Tag Archives: individual

E1442 – M16A4

M16A4 Rifle, now in production, features a performance identical to the M16A2. Physical differences between the two weapons include a removable carrying handle with an integral rail-mounting system on the M16A4. When the carrying handle is removed, any accessory device with a rail grabber, such as an optical sight, can be mounted on the weapon.  The M16A4 replaced the M16A2.The M16A4, now standard issue for front-line U.S. Marine Corps and some U.S. Army units, replaces the combination fixed carry handle/rear iron sight with a MIL-STD-1913 Picatinny rail, allowing for the rifle to be equipped with a carry handle and/or most military and consumer scopes or sighting systems.[8] Most of the U.S. Marine Corps' M16A4s are equipped with a Knight's Armament Company M5 RAS handguard, allowing vertical grips, lasers, tactical lights, and other accessories to be attached. U.S. Army M16A4s also often feature the KAC M5 RAS. In U.S. Army Field Manuals, M16A4s fitted with the RAS are sometimes referred to as M16A4 MWS or Modular Weapon System. This model retains the 3-round burst mode of the M16A2.
Caliber:      5.56x45 mm NATO
Magazine capacity:     30 rounds
Weight without magazine:     7.5 lbs.
Overall length:     39.6 in.
Barrel Length:     20 in.
Method of operation:     gas
Muzzle velocity (M855/SS109):     3,100 ft/sec
Maximum range (M855/SS109):     3,600 meters

E1441 – M16A2

The development of the M16A2 rifle was originally requested by the United States Marine Corps as a result of the USMC's combat experiences in Vietnam with the M16 and M16A1. The Marines were the first branch of the US Armed Forces to adopt the M16A2 in the early/mid 1980s with the United States Army following suit in adopting the M16A2 in the late 1980s.

Weight     8.5 lb (3.9 kg)
Length     39.5 in (1,003 mm)
Barrel length     20 in (508 mm)
Cartridge     5.56x45mm NATO
Action     Gas-operated, rotating bolt
Rate of fire     800-900 rounds/min, cyclic depending on model
Muzzle velocity     3,200 ft/s (975 m/s) (M16A1)     3,050 ft/s (930 m/s) (M16A2)
Effective range     550 m (600 yd)

 

The M-16A2 has been replaced my the M-16A4.

E0960 – M249 Squad Automatic Weapon

Primary function: Hand-held combat machine gun
Manufacturer: Fabrique Nationale Manufacturing, Inc.
Bore diameter: 5.56mm (.233 inches)
Length: 40.87 inches (103.81 centimeters)

Weight:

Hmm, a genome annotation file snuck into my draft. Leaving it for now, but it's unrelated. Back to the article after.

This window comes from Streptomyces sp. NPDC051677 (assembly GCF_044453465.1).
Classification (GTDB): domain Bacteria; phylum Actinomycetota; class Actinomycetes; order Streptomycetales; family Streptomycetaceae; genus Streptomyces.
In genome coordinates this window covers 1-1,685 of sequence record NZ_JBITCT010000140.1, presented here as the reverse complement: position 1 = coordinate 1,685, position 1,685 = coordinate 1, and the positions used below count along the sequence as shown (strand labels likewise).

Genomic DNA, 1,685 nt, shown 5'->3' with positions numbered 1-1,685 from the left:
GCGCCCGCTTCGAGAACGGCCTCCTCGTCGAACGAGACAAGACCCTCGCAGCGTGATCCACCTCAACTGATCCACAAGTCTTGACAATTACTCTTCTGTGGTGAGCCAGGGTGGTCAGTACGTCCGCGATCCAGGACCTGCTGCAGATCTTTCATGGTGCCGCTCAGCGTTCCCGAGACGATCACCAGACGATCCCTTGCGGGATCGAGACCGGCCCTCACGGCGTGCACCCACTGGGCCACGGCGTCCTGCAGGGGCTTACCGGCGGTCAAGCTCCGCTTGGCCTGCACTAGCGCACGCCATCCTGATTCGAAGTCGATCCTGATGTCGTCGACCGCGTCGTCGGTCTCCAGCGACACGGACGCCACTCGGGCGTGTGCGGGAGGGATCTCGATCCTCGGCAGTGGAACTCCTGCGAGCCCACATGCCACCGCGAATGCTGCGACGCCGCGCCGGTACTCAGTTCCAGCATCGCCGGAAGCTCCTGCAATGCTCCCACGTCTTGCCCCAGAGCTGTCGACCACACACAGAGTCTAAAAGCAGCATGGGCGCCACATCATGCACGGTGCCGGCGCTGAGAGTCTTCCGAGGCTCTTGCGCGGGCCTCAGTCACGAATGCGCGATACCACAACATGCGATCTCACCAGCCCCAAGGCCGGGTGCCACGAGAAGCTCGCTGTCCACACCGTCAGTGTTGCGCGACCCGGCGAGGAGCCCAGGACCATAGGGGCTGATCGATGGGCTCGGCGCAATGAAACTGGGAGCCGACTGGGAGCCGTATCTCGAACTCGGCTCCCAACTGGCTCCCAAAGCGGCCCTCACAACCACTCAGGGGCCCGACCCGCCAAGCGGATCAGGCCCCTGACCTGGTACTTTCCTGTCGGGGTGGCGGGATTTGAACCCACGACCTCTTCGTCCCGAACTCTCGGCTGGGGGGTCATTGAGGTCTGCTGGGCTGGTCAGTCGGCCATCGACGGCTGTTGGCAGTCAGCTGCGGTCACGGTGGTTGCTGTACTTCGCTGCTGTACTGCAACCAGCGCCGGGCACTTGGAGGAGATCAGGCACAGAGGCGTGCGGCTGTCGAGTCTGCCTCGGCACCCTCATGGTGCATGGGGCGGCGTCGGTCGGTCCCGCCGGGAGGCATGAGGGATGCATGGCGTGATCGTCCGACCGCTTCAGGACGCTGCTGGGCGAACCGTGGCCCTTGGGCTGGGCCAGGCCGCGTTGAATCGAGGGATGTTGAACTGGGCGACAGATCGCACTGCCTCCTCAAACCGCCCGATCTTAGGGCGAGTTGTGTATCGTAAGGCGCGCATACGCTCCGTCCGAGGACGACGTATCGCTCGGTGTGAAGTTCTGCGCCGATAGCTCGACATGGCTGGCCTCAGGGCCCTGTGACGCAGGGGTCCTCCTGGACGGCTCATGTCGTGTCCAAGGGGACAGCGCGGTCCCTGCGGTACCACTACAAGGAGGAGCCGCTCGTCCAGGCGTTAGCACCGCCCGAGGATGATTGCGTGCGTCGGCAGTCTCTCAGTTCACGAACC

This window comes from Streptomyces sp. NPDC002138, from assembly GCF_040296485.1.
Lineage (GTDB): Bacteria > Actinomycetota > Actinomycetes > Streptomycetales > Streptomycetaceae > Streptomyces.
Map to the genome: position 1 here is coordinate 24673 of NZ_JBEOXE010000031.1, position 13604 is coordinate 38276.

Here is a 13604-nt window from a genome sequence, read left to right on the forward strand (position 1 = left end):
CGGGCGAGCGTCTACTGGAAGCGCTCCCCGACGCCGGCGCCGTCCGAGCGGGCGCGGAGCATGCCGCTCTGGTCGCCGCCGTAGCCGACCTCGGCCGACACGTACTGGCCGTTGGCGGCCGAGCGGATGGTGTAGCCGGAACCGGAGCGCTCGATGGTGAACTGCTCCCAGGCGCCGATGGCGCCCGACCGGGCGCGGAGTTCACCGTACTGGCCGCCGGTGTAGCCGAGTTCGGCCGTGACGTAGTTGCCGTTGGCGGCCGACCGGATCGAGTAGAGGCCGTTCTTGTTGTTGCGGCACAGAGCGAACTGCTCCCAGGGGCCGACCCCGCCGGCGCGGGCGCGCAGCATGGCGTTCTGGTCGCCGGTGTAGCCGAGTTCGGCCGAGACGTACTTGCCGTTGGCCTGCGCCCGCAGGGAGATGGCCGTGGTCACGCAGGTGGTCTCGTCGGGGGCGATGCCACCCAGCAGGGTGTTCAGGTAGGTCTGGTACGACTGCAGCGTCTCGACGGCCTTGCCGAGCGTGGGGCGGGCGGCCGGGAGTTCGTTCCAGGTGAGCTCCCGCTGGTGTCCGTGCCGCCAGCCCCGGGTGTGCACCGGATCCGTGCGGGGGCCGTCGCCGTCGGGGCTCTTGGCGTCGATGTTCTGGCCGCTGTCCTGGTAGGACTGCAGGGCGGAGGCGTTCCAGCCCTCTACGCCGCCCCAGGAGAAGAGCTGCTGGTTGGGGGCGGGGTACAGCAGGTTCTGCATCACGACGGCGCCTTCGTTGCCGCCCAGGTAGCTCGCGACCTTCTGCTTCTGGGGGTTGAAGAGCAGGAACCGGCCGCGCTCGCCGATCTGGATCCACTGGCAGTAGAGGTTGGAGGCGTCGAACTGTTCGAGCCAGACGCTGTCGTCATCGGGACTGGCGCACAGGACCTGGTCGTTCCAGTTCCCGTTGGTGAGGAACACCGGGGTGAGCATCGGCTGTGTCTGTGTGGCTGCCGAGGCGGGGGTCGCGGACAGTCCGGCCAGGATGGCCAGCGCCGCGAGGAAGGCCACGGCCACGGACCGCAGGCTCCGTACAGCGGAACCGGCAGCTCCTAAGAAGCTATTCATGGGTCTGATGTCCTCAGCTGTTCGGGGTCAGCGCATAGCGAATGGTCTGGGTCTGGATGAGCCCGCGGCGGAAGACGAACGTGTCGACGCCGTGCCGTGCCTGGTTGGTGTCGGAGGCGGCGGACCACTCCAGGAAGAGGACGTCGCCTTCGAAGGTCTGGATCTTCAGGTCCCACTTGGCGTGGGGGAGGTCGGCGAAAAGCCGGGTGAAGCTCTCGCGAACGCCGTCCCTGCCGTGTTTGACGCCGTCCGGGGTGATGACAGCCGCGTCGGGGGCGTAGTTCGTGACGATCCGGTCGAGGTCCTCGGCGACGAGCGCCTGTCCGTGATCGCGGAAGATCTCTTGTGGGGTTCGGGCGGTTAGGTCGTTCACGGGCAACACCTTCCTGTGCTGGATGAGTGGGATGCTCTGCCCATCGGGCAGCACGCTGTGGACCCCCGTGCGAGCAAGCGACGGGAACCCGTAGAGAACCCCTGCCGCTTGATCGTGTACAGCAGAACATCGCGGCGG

• With bipod and tools: 15.16 pounds (6.88 kilograms)
  • 200-round box magazine: 6.92 pounds (3.14 kilograms)
  • 30-round magazine: 1.07 pounds (.49 kilograms)

Maximum effective range: 3281 feet (1000 meters) for an area target
Maximum range: 2.23 miles (3.6 kilometers)

Rates of fire:

  • Cyclic: 725 rounds per minute
  • Sustained: 85 rounds per minute
  • Unit Replacement Cost: $4,087

Features: The Squad Automatic Weapon (SAW), or 5.56mm M249 is an individually portable, gas operated, magazine or disintegrating metallic link-belt fed, light machine gun with fixed headspace and quick change barrel feature. The M249 engages point targets out to 800 meters, firing the improved NATO standard 5.56mm cartridge.
The SAW forms the basis of firepower for the fire team. The gunner has the option of using 30-round M16 magazines or linked ammunition from pre-loaded 200-round plastic magazines. The gunner's basic load is 600 rounds of linked ammunition.

Background: The SAW was developed through an initially Army-led research and development effort and eventually a Joint NDO program in the late 1970s/early 1980s to restore sustained and accurate automatic weapons fire to the fire team and squad. When actually fielded in the mid-1980s, the SAW was issued as a one-for-one replacement for the designated "automatic rifle" (M16A1) in the Fire Team. In this regard, the SAW filled the void created by the retirement of the Browning Automatic Rifle (BAR) during the 1950s because interim automatic weapons (e.g. M-14E2/M16A1) had failed as viable "base of fire" weapons. Early in the SAW's fielding, the Army identified the need for a Product Improvement Program (PIP) to enhance the weapon. This effort resulted in a "PIP kit" which modifies the barrel, handguard, stock, pistol grip, buffer, and sights.